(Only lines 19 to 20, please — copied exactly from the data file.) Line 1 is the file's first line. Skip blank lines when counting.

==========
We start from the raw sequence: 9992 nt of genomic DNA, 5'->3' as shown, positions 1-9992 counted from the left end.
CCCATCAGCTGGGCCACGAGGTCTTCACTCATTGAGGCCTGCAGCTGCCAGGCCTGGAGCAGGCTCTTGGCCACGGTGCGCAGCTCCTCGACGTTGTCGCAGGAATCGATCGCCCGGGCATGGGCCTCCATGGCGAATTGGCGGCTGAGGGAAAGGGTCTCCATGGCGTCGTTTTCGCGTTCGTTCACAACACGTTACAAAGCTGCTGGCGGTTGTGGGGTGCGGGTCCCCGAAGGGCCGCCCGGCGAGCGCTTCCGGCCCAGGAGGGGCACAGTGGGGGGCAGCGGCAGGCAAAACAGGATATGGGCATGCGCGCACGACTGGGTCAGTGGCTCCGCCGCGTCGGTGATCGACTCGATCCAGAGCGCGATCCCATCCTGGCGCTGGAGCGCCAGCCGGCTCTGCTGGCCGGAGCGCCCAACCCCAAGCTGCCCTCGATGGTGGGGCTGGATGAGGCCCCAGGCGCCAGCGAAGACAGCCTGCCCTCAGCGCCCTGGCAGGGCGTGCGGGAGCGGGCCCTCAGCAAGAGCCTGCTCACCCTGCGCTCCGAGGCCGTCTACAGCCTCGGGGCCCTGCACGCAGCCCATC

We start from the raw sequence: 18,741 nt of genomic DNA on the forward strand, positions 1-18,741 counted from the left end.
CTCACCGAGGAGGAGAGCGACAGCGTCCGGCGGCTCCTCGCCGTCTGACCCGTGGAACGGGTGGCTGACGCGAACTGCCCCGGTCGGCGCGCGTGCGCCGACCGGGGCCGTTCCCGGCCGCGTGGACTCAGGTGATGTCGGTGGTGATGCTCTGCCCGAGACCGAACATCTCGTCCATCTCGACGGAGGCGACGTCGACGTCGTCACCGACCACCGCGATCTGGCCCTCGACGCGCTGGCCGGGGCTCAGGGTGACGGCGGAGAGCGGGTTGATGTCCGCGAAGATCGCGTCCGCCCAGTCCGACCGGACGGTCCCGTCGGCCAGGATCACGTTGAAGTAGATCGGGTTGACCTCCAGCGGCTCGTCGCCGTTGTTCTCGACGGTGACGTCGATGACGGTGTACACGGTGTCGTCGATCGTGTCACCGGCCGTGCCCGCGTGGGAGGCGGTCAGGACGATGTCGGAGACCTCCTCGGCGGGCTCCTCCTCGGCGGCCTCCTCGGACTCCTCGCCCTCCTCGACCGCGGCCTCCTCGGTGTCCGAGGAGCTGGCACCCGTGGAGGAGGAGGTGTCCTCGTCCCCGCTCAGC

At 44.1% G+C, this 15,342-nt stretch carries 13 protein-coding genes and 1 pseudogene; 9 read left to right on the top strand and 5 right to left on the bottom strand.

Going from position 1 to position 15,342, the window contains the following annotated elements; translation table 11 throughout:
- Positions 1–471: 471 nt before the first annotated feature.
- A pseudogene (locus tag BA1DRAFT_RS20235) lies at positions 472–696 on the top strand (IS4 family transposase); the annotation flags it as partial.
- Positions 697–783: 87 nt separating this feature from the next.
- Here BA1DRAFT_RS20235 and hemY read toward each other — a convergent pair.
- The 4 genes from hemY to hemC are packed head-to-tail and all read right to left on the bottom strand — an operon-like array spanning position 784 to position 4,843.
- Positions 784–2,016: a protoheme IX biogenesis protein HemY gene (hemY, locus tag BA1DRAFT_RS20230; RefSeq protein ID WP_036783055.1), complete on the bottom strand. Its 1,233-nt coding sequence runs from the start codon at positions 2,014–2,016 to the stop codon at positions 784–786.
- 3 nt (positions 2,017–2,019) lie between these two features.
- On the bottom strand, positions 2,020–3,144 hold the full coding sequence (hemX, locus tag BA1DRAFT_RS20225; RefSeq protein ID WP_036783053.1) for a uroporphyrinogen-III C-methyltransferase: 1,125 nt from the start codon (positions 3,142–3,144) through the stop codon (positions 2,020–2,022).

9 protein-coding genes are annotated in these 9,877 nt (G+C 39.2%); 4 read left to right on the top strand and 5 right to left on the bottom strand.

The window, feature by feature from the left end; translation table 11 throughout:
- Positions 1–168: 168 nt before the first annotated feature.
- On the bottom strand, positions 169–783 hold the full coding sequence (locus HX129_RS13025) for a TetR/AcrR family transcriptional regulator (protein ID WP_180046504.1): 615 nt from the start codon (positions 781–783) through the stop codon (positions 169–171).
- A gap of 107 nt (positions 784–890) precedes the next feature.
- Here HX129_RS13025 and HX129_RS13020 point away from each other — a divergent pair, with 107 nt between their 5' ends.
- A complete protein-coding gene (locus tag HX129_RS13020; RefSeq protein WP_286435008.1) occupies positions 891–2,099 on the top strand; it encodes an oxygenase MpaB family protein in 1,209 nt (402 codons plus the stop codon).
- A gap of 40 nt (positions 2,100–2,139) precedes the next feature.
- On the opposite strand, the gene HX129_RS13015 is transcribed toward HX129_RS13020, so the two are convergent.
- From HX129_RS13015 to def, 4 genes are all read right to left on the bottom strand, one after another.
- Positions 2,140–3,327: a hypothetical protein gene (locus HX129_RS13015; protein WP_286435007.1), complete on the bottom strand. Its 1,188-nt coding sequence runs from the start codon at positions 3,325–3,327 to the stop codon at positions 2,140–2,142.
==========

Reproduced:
- A gap of 107 nt (positions 784–890) precedes the next feature.
- Here HX129_RS13025 and HX129_RS13020 point away from each other — a divergent pair, with 107 nt between their 5' ends.